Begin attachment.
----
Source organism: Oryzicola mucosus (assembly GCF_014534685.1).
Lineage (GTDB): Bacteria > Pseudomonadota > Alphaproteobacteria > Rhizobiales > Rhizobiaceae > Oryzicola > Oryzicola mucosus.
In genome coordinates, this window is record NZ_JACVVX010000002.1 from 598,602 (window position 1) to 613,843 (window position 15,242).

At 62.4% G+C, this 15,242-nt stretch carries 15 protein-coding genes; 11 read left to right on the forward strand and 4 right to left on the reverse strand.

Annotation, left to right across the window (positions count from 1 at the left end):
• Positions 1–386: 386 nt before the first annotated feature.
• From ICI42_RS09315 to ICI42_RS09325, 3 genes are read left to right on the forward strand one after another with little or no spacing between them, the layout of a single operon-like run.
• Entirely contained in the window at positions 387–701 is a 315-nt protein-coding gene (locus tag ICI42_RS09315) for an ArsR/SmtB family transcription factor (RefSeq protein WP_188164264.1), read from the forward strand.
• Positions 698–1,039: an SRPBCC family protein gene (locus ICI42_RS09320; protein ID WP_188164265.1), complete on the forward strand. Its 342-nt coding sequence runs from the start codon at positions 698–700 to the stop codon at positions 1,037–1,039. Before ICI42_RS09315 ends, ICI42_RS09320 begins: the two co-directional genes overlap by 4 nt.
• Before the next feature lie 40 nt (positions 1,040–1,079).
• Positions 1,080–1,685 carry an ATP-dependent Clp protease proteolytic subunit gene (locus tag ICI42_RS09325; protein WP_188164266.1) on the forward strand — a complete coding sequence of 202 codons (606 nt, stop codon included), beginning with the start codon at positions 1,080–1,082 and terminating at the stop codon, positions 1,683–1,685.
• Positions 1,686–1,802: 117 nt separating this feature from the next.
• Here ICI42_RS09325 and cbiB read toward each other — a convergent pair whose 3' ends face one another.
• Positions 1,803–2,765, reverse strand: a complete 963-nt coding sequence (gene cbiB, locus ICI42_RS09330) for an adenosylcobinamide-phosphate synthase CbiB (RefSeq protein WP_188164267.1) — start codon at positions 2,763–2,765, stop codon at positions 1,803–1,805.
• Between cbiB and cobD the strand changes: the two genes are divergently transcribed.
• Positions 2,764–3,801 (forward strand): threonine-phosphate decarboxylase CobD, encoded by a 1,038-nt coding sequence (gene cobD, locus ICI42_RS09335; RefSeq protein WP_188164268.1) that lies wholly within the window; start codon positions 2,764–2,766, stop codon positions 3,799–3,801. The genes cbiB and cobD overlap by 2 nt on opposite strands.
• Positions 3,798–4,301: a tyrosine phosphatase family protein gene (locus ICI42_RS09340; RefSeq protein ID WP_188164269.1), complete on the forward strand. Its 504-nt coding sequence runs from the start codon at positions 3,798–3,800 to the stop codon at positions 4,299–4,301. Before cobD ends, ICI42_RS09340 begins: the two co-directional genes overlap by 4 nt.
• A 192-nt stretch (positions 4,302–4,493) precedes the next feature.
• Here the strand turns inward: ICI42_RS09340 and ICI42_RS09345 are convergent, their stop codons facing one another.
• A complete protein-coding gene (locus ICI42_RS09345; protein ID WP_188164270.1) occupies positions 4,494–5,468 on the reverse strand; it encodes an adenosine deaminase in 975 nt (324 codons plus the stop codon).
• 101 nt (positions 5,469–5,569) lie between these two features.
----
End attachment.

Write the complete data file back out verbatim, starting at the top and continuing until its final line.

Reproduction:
Source organism: Oryzicola mucosus (assembly GCF_014534685.1).
Lineage (GTDB): Bacteria > Pseudomonadota > Alphaproteobacteria > Rhizobiales > Rhizobiaceae > Oryzicola > Oryzicola mucosus.
In genome coordinates, this window is record NZ_JACVVX010000002.1 from 598,602 (window position 1) to 613,843 (window position 15,242).

At 62.4% G+C, this 15,242-nt stretch carries 15 protein-coding genes; 11 read left to right on the forward strand and 4 right to left on the reverse strand.

Annotation, left to right across the window (positions count from 1 at the left end):
• Positions 1–386: 386 nt before the first annotated feature.
• From ICI42_RS09315 to ICI42_RS09325, 3 genes are read left to right on the forward strand one after another with little or no spacing between them, the layout of a single operon-like run.
• Entirely contained in the window at positions 387–701 is a 315-nt protein-coding gene (locus tag ICI42_RS09315) for an ArsR/SmtB family transcription factor (RefSeq protein WP_188164264.1), read from the forward strand.
• Positions 698–1,039: an SRPBCC family protein gene (locus ICI42_RS09320; protein ID WP_188164265.1), complete on the forward strand. Its 342-nt coding sequence runs from the start codon at positions 698–700 to the stop codon at positions 1,037–1,039. Before ICI42_RS09315 ends, ICI42_RS09320 begins: the two co-directional genes overlap by 4 nt.
• Before the next feature lie 40 nt (positions 1,040–1,079).
• Positions 1,080–1,685 carry an ATP-dependent Clp protease proteolytic subunit gene (locus tag ICI42_RS09325; protein WP_188164266.1) on the forward strand — a complete coding sequence of 202 codons (606 nt, stop codon included), beginning with the start codon at positions 1,080–1,082 and terminating at the stop codon, positions 1,683–1,685.
• Positions 1,686–1,802: 117 nt separating this feature from the next.
• Here ICI42_RS09325 and cbiB read toward each other — a convergent pair whose 3' ends face one another.
• Positions 1,803–2,765, reverse strand: a complete 963-nt coding sequence (gene cbiB, locus ICI42_RS09330) for an adenosylcobinamide-phosphate synthase CbiB (RefSeq protein WP_188164267.1) — start codon at positions 2,763–2,765, stop codon at positions 1,803–1,805.
• Between cbiB and cobD the strand changes: the two genes are divergently transcribed.
• Positions 2,764–3,801 (forward strand): threonine-phosphate decarboxylase CobD, encoded by a 1,038-nt coding sequence (gene cobD, locus ICI42_RS09335; RefSeq protein WP_188164268.1) that lies wholly within the window; start codon positions 2,764–2,766, stop codon positions 3,799–3,801. The genes cbiB and cobD overlap by 2 nt on opposite strands.
• Positions 3,798–4,301: a tyrosine phosphatase family protein gene (locus ICI42_RS09340; RefSeq protein ID WP_188164269.1), complete on the forward strand. Its 504-nt coding sequence runs from the start codon at positions 3,798–3,800 to the stop codon at positions 4,299–4,301. Before cobD ends, ICI42_RS09340 begins: the two co-directional genes overlap by 4 nt.
• A 192-nt stretch (positions 4,302–4,493) precedes the next feature.
• Here the strand turns inward: ICI42_RS09340 and ICI42_RS09345 are convergent, their stop codons facing one another.
• A complete protein-coding gene (locus ICI42_RS09345; protein ID WP_188164270.1) occupies positions 4,494–5,468 on the reverse strand; it encodes an adenosine deaminase in 975 nt (324 codons plus the stop codon).
• 101 nt (positions 5,469–5,569) lie between these two features.